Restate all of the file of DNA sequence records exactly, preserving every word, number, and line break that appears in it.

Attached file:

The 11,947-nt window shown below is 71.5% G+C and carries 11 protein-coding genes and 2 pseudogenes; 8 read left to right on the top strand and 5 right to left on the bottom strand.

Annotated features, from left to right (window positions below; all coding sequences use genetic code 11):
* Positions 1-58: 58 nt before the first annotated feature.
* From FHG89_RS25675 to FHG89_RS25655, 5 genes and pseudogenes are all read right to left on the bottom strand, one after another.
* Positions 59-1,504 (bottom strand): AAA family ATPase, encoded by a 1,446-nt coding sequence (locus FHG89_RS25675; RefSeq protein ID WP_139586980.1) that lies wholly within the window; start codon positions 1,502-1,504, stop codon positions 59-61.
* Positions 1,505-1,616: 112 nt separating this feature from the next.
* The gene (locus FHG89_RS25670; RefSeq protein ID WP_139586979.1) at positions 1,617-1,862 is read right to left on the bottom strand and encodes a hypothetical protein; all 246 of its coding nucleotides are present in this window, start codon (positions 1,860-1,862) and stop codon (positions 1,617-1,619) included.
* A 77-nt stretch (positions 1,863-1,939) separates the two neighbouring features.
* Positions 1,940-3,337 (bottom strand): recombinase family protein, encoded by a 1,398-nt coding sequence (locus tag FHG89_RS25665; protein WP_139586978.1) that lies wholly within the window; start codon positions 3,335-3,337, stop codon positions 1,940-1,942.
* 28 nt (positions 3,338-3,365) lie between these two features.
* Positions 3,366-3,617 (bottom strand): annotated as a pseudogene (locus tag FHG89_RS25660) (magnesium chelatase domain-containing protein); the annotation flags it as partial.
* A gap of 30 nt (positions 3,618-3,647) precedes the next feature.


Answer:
The 11,947-nt window shown below is 71.5% G+C and carries 11 protein-coding genes and 2 pseudogenes; 8 read left to right on the top strand and 5 right to left on the bottom strand.

Annotated features, from left to right (window positions below; all coding sequences use genetic code 11):
* Positions 1-58: 58 nt before the first annotated feature.
* From FHG89_RS25675 to FHG89_RS25655, 5 genes and pseudogenes are all read right to left on the bottom strand, one after another.
* Positions 59-1,504 (bottom strand): AAA family ATPase, encoded by a 1,446-nt coding sequence (locus FHG89_RS25675; RefSeq protein ID WP_139586980.1) that lies wholly within the window; start codon positions 1,502-1,504, stop codon positions 59-61.
* Positions 1,505-1,616: 112 nt separating this feature from the next.
* The gene (locus FHG89_RS25670; RefSeq protein ID WP_139586979.1) at positions 1,617-1,862 is read right to left on the bottom strand and encodes a hypothetical protein; all 246 of its coding nucleotides are present in this window, start codon (positions 1,860-1,862) and stop codon (positions 1,617-1,619) included.
* A 77-nt stretch (positions 1,863-1,939) separates the two neighbouring features.
* Positions 1,940-3,337 (bottom strand): recombinase family protein, encoded by a 1,398-nt coding sequence (locus tag FHG89_RS25665; protein WP_139586978.1) that lies wholly within the window; start codon positions 3,335-3,337, stop codon positions 1,940-1,942.
* 28 nt (positions 3,338-3,365) lie between these two features.
* Positions 3,366-3,617 (bottom strand): annotated as a pseudogene (locus tag FHG89_RS25660) (magnesium chelatase domain-containing protein); the annotation flags it as partial.
* A gap of 30 nt (positions 3,618-3,647) precedes the next feature.